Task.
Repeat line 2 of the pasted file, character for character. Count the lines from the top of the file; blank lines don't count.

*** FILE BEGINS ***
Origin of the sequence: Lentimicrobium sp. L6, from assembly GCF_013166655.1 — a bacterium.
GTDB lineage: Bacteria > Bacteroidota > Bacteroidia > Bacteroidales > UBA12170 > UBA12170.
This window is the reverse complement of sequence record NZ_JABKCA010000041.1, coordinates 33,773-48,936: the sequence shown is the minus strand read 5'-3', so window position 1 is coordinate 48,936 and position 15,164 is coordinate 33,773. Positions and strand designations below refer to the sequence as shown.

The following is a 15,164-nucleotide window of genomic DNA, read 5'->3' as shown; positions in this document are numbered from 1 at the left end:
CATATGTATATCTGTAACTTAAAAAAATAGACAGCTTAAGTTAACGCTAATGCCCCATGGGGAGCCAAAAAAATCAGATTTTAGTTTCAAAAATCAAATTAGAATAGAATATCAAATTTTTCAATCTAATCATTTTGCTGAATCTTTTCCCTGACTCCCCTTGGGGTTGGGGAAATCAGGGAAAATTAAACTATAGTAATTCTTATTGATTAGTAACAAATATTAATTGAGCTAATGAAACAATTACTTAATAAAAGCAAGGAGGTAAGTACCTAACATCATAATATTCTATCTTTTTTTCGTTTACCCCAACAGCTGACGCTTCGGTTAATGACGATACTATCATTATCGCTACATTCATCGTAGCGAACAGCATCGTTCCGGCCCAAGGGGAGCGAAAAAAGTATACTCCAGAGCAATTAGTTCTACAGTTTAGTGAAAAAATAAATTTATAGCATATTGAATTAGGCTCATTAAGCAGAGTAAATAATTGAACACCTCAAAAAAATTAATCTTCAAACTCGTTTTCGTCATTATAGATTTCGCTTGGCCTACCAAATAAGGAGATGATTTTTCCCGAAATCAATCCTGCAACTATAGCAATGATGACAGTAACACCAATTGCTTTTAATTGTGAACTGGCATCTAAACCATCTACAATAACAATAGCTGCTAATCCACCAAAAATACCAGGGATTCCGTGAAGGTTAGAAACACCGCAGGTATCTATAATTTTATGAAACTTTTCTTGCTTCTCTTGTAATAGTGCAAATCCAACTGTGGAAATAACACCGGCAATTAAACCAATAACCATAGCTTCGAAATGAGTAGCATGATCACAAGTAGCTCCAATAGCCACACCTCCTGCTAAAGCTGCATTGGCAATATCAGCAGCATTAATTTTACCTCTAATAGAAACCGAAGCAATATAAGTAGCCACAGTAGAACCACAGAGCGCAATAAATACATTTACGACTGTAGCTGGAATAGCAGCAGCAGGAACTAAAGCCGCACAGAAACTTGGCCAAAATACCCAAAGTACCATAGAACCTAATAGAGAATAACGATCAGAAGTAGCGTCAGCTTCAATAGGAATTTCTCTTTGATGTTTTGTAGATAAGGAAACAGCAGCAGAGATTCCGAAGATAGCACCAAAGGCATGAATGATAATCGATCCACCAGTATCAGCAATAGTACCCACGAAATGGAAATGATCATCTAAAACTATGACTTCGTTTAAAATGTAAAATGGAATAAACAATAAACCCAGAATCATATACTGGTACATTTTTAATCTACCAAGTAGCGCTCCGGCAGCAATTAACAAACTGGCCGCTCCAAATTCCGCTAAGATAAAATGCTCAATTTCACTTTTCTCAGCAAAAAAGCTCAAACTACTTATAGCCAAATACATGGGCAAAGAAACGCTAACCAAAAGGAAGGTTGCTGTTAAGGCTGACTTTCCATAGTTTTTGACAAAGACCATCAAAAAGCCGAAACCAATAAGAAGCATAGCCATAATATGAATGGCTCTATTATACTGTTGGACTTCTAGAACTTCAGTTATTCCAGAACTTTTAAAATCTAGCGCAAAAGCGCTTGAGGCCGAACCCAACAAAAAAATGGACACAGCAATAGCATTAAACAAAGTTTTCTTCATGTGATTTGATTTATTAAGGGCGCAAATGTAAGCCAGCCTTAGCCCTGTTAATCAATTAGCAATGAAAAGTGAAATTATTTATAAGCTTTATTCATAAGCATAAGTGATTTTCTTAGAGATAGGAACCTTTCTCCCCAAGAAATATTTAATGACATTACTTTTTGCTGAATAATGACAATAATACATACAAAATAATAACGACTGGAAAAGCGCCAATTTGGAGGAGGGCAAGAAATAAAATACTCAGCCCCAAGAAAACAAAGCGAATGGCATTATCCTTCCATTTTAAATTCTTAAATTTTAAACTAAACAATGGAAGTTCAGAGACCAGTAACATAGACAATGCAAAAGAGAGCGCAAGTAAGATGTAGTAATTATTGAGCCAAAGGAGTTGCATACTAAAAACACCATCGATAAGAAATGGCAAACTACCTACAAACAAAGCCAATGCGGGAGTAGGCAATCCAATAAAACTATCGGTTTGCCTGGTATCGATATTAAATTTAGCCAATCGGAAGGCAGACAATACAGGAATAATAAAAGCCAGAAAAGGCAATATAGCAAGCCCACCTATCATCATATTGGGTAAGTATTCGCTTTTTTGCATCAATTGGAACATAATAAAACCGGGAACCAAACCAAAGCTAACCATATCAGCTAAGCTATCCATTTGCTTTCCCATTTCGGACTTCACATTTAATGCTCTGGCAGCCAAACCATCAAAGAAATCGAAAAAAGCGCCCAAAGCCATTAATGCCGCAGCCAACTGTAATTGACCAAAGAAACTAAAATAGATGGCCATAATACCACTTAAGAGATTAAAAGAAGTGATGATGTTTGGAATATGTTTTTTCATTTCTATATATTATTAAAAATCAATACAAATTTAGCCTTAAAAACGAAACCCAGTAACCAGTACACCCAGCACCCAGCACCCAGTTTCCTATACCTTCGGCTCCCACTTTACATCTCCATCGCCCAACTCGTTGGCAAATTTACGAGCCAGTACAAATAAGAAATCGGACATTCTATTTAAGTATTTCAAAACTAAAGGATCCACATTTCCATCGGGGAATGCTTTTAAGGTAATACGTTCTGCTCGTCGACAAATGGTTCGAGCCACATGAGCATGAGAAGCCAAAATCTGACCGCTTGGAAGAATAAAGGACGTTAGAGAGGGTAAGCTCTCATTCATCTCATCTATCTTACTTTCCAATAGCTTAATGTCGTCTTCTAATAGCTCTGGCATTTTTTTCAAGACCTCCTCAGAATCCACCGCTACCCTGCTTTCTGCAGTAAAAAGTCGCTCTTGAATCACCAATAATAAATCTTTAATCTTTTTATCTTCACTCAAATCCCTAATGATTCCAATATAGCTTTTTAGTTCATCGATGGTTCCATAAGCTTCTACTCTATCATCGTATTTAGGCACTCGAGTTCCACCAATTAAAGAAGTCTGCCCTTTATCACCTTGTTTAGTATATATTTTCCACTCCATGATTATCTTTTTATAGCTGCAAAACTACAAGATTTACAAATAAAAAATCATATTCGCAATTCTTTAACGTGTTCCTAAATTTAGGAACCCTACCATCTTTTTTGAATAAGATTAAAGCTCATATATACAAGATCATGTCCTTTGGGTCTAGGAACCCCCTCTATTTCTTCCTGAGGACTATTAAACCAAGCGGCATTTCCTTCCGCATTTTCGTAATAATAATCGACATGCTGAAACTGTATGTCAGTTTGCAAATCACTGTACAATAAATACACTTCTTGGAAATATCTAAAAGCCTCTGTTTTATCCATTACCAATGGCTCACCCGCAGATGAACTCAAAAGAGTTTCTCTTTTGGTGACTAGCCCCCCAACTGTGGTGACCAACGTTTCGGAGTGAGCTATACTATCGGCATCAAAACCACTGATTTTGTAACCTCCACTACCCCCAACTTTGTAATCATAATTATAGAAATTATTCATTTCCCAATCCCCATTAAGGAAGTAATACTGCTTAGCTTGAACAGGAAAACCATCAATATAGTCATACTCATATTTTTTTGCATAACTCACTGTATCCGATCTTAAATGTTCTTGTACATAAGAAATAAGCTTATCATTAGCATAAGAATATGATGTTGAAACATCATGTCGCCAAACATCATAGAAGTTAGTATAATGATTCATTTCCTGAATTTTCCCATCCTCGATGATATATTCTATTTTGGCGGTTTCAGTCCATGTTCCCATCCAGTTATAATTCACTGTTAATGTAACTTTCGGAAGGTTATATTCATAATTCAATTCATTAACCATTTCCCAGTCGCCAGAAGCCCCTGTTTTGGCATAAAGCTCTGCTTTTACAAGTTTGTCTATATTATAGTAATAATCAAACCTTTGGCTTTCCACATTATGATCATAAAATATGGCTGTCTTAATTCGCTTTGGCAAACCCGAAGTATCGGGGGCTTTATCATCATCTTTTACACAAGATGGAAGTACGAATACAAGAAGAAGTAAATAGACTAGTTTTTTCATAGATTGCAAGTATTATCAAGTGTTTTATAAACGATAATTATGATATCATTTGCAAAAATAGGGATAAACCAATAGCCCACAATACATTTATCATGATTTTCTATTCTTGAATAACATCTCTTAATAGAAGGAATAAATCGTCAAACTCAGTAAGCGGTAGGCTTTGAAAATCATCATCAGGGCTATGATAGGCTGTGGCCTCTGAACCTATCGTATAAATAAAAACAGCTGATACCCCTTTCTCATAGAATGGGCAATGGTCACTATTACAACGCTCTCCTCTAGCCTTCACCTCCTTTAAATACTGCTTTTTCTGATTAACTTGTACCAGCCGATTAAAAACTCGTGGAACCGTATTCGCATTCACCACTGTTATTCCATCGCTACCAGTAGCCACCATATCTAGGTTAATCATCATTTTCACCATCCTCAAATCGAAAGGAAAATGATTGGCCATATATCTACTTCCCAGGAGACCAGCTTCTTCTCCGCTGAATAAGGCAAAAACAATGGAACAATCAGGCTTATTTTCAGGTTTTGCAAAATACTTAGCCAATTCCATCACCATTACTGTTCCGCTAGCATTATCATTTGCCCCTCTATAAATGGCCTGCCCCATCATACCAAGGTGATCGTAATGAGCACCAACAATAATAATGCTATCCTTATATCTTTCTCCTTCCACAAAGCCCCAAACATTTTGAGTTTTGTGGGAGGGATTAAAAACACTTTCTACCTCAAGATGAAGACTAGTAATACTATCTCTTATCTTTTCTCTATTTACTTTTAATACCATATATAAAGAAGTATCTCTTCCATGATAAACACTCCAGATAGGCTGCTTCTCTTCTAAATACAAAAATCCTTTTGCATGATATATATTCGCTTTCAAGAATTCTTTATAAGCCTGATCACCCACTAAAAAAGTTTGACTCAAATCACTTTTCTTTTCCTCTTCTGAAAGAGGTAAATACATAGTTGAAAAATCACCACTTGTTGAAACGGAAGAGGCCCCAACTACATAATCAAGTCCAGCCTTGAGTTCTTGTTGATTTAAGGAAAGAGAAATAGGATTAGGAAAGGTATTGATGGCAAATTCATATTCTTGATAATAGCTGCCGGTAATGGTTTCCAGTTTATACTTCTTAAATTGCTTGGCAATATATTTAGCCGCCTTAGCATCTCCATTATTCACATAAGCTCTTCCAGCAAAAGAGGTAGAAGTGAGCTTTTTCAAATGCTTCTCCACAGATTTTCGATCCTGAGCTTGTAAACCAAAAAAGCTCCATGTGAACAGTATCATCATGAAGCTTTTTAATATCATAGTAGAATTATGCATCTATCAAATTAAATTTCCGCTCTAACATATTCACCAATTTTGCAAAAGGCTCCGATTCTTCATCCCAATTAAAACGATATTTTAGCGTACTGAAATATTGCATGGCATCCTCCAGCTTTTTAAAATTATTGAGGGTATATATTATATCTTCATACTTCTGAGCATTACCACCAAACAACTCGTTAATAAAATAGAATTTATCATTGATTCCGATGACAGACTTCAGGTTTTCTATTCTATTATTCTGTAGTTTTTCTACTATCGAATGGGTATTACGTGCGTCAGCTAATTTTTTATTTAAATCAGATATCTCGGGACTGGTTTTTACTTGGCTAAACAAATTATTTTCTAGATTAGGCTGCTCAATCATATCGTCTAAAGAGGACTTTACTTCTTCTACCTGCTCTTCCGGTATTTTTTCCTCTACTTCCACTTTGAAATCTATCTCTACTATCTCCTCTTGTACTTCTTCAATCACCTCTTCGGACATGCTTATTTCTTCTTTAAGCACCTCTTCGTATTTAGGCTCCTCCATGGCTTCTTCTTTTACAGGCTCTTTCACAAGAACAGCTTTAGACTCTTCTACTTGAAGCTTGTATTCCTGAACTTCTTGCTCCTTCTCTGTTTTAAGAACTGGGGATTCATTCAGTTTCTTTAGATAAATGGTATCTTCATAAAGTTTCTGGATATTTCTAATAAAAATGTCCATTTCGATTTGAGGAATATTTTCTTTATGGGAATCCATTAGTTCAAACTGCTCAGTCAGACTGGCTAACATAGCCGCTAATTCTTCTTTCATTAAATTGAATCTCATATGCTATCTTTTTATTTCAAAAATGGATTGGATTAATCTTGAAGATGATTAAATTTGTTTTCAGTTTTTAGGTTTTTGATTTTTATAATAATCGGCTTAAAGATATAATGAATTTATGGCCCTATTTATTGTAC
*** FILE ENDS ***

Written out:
GTDB lineage: Bacteria > Bacteroidota > Bacteroidia > Bacteroidales > UBA12170 > UBA12170.